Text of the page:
Friday, 24 April 2015

"Tarry Till I Come Again"

Copied from Poul Anderson Appreciation:

Poul Anderson, The Boat Of A Million Years (London, 1991).

Jacques Lacy (really Hanno) tells Cardinal Richelieu about one Seumas Lacy. Because he speaks in the third person about someone with a different first name, I took him to be referring to someone else, maybe an ancestor. However, Jacques then states that Seumas:

"'...took the French form of his Christian name...'" (p. 226)

Of course. "Jacques" and "Seamus" are both "James."

When Hanno/Jacques discloses that he has lived for millennia, Richelieu asks:

"'...Are you the Wandering Jew?'" (p. 227)

He is not.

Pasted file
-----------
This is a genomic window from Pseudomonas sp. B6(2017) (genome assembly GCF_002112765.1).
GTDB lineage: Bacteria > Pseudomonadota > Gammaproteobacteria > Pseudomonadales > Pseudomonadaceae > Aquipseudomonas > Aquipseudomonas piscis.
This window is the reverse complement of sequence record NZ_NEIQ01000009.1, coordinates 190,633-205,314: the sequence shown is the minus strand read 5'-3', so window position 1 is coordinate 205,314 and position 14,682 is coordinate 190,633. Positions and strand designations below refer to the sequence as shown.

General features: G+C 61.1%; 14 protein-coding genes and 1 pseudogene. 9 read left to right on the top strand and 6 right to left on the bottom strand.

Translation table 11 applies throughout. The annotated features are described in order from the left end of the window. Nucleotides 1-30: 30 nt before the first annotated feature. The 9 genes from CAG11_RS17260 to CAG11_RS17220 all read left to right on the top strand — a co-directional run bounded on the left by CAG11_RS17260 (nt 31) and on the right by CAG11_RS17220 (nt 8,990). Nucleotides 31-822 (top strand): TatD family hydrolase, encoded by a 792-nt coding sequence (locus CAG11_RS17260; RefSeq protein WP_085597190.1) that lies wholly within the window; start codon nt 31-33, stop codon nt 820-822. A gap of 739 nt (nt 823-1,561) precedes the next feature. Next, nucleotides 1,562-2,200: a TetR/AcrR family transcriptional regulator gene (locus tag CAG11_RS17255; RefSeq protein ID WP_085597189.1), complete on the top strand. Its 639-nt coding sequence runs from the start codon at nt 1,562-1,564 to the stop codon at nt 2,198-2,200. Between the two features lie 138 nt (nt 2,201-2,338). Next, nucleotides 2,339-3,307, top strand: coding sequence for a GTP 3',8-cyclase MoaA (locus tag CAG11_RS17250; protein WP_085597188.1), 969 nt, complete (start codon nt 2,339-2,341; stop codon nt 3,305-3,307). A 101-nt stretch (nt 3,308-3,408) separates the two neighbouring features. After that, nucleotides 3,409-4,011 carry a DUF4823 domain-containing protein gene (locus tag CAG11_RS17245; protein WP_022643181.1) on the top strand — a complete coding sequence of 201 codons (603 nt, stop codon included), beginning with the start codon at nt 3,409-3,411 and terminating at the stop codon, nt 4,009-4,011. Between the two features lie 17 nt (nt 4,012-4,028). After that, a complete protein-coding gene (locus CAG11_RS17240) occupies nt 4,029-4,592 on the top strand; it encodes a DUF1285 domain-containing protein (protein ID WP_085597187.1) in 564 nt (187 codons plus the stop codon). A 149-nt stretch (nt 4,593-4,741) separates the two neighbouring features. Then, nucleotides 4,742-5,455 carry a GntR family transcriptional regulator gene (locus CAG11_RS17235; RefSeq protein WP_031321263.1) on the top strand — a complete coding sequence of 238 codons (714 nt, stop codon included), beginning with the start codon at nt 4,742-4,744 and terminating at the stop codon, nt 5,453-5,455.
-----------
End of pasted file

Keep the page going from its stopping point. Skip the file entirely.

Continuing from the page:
I know of three other fictional references to the Wandering Jew, one in sf, two in comics.

In Walter M Miller's A Canticle For Leibowitz, the Wandering Jew is Lazarus because "What the Lord raise up, it stay up."

In Neil Gaiman's The Sandman, Morpheus and an immortal Englishmen, meeting once every century, are mistaken for the Devil and the Wandering Jew.

DC Comics Secret Origins No 10 presented four speculative origins of their fantasy character, the Phantom Stranger (a sort of supernatural Lone Ranger). He was variously the Wandering Jew, a man from a remote past, a man from the end of time or a neutral angel. For a detailed, well illustrated review, see here.

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